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The Battalion

The Student News Site of Texas A&M University - College Station

The Battalion

The Student News Site of Texas A&M University - College Station

The Battalion

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A&M’s first cloned deer is progressing well

 
 

The white-tailed deer dubbed Dewey, Texas A&M’s most recent clone, is doing well since he was cloned last month, said researchers in the College of Veterinary Medicine.
Researchers at the college announced in December that they had successfully cloned Dewey, named after Dr. Duane Kraemer, one of the lead researchers on the project.
The announcement was made seven months after the fawn was born to a surrogate mother. During that time, researchers performed DNA tests to prove the fawn was an exact genetic replica of its donor.
Along with Kraemer, Dr. Mark Westhusin of the College of Veterinary Medicine and Dr. Charles Long of Viagen Inc., worked on the project.
“He was born naturally,” Kraemer said. “He seems to be growing quite nicely.”
A&M is the first academic institution in the world to clone five different species. Previous cloning projects produced calves, pigs, a goat and a cat.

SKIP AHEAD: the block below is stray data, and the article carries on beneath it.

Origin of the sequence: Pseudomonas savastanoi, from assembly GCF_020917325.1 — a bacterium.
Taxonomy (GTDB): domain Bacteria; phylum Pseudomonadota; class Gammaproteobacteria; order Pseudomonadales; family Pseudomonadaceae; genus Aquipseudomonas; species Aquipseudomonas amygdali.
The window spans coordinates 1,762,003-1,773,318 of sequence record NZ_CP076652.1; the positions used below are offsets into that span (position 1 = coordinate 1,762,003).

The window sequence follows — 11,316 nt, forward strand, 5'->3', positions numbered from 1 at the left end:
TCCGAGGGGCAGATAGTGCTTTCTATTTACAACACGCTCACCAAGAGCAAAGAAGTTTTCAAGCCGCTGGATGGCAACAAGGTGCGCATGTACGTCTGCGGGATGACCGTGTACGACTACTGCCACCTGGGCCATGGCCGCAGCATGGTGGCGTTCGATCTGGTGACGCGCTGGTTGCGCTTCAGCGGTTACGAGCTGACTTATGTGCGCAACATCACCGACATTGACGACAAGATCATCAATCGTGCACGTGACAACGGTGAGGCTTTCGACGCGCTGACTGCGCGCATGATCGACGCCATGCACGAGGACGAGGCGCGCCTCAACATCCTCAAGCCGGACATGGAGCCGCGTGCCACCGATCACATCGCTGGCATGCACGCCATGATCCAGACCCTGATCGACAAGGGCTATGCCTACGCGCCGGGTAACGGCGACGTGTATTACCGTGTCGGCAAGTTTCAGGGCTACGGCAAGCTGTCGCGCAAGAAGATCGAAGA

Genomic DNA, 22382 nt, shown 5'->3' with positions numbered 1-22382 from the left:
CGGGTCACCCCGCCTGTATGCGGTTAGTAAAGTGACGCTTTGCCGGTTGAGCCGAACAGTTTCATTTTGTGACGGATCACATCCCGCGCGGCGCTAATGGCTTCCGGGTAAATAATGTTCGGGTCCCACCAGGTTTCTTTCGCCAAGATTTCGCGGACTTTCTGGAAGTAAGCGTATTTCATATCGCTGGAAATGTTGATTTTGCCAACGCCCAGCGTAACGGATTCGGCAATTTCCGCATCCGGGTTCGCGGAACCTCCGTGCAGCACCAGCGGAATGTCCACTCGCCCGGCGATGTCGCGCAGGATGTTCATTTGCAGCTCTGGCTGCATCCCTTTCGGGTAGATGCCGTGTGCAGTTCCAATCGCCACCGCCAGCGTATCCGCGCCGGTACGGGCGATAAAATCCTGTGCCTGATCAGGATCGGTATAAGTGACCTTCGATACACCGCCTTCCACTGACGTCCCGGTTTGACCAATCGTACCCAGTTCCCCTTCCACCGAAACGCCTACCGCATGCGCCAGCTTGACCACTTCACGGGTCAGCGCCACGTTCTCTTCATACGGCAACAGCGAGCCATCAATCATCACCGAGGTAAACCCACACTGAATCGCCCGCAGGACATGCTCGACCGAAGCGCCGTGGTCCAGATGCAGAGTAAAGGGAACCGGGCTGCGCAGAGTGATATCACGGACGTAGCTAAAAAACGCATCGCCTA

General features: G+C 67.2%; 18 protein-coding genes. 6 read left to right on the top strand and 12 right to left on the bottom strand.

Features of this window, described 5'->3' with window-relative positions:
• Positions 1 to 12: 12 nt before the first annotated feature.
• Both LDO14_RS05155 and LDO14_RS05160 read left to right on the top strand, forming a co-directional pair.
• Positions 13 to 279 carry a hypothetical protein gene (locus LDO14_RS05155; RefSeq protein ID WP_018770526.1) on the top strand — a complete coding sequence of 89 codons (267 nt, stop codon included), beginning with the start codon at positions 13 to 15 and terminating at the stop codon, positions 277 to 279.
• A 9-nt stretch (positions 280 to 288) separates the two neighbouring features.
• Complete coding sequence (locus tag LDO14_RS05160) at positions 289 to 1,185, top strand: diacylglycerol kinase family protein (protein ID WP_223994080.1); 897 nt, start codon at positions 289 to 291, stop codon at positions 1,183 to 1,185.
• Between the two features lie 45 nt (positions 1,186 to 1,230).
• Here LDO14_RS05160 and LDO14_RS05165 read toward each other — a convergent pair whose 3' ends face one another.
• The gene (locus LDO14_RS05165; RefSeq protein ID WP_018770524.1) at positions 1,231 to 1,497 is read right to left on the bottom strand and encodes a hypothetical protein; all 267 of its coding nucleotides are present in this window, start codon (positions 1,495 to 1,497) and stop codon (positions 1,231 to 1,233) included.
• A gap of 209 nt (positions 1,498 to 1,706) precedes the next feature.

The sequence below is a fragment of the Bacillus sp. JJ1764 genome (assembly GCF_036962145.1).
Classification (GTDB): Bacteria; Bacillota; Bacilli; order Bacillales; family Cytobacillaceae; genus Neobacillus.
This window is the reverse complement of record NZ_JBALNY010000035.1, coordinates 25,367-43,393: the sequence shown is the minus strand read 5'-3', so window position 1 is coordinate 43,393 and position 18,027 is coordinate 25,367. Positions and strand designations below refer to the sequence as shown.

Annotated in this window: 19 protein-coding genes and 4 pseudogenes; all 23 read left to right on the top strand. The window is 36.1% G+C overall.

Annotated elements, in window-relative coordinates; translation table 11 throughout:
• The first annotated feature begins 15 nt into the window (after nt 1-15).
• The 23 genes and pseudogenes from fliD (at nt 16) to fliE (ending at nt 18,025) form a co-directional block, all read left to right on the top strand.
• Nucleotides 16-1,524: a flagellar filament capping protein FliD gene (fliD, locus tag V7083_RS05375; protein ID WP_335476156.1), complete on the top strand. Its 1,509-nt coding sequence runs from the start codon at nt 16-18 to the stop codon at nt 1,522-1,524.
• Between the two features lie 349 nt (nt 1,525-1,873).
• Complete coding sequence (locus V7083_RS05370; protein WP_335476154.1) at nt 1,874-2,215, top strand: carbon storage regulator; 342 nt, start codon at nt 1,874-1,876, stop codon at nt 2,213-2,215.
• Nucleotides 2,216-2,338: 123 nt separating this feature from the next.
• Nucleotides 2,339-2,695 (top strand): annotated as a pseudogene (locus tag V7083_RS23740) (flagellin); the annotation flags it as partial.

“The basic procedure is the same to clone all the animals,” Kraemer said. Cloning involves a process called nuclear transfers which isolate genetic samples from the nucleus of a donor cell and transfers the genetic material to the nucleus of an egg cell.
The college chose to clone a deer, Kraemer said, to study certain diseases that plague the animal to understand them and develop a form of prevention. Researchers also wanted to study antler development to see how similarly a cloned deer’s antlers grow in comparison to its donor.
“Dewey will stay at A&M for a while so we can study his antler development,” Kraemer said. “Some people might want to use this research to produce a superior quality buck.”
Dr. Alice Blue-McLendon, a veterinarian at the College of Veterinary Medicine who is in charge of caring for Dewey, said that the deer is exhibiting normal growth patterns.
“He’s excessively tame,” Blue-McLendon said. “His mother rejected him so we’ve had to raise him.”
Jose Escobedo, a graduate student in science and technology journalism, said that cloning is beneficial as long as it solves problems affecting everyone.
“It’s great that cloning is possible as long as we are not doing it to play around and spend money,” he said. “If a deer disease affects people then we should first look at the disease and see how bad it is.”
Kraemer said that there are no current cloning projects to produce any new animals.
“What we’re doing now is studying the process and learning ways to perfect it,” Kraemer said.
Overall public approval, Kraemer said, has been favorable.
“There are always people who will object to what we’re doing,” he said.
Blue-McLendon said no experiments are currently being conducted on Dewey.
“We’re just watching his growth,” she said. “Other than that, he lives just like a normal deer.”

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